I first met Sharon M. Draper about five years ago when I was a doctoral student at Ohio State University. At the time, Ohio State held an annual children’s literature conference, and the year I met Ms. Draper I was chosen to be her assistant. My responsibilities were few, but the rewards were great. While I tried to make sure she arrived at various locations on time, we chatted about teaching and writing. Always the teacher, she mentored me, offering advice about everything from pursuing goals to writing fiction of my own.
Since our initial meeting, I have followed her career, read all of her work, and shared much of it with my students and my own son. I have heard her speak numerous times, and I have always appreciated hearing the story of how she went from teaching students face-to-face at Walnut Hills High School in Cincinnati, Ohio, to teaching students all around the world through her novels. An accomplished English language arts teacher—she was honored as National Teacher of the Year in 1997—Draper had never considered being a writer herself until one of her students confronted her with a challenge: “You think you so bad—why don’t YOU write something!” The student urged as he handed her an application for a writing contest sponsored by Ebony magazine. Reluctantly, Draper accepted the application. That afternoon she went to the grocery store and was moved by something she saw:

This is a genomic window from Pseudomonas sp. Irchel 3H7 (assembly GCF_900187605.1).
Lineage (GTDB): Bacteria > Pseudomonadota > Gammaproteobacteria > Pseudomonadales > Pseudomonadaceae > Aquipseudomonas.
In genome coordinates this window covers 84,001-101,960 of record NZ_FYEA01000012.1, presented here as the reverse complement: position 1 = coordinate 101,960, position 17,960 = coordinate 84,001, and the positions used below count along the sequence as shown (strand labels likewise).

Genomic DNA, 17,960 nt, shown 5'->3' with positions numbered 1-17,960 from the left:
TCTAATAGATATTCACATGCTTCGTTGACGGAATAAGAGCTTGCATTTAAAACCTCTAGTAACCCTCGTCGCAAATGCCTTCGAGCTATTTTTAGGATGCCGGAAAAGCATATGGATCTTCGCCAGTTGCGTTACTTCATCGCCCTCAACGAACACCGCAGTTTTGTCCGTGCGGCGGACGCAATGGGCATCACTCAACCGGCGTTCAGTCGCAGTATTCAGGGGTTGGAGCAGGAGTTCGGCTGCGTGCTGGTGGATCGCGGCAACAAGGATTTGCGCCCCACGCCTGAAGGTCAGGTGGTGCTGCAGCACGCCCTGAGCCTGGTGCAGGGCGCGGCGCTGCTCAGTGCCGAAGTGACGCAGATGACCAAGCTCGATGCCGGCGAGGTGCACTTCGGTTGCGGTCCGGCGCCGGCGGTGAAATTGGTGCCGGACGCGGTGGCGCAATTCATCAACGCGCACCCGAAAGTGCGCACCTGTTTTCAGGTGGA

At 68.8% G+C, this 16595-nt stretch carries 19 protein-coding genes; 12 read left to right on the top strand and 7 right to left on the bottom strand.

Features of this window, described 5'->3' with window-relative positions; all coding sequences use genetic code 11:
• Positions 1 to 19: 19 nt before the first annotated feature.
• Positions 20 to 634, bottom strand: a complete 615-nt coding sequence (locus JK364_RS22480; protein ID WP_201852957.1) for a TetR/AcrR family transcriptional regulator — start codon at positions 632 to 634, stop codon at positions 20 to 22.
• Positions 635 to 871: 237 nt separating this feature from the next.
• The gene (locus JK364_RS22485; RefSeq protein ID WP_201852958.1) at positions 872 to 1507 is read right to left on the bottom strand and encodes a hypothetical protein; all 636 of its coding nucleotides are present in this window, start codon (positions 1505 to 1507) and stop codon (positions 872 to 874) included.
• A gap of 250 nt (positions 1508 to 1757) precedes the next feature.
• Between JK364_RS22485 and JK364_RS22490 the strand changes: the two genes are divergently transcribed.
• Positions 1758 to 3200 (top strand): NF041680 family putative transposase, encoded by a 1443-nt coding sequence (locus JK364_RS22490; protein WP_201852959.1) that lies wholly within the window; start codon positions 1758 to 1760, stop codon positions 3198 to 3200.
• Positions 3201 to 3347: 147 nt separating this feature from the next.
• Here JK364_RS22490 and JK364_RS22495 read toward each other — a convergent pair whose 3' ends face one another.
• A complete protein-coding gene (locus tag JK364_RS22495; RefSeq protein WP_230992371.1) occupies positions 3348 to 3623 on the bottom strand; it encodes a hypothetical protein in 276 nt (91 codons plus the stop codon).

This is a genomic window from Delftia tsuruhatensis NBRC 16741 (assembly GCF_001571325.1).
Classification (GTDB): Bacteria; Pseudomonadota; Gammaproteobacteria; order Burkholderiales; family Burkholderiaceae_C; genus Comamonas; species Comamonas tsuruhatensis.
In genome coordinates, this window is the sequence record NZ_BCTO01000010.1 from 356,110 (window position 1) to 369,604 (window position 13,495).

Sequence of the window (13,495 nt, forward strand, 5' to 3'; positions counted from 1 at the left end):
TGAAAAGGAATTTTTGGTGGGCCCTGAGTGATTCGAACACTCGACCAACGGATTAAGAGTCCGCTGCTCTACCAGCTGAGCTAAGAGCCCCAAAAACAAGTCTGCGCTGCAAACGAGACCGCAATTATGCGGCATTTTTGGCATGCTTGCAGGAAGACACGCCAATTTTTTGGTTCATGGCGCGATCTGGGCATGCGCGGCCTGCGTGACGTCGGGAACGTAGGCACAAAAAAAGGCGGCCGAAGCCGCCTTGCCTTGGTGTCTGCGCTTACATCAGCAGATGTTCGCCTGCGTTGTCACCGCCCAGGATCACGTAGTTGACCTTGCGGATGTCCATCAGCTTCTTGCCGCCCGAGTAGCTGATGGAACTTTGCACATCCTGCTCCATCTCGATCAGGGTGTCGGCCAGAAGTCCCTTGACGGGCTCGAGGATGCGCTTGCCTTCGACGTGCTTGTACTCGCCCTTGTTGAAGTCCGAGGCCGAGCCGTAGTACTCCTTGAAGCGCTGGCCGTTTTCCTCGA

I was pushing my cart down an aisle, when a woman came toward me from the other direction. In her cart was a chubby, almost cherubic-looking three-year-old, standing amidst the food items his mother had selected. He was grinning and reaching for her. Just as I passed them, instead of reaching for her son, I heard her say to him, “If you don’t sit your stinkin’, useless butt back down in that shopping cart, I swear I’ll bust your greasy face in!” (Draper 53)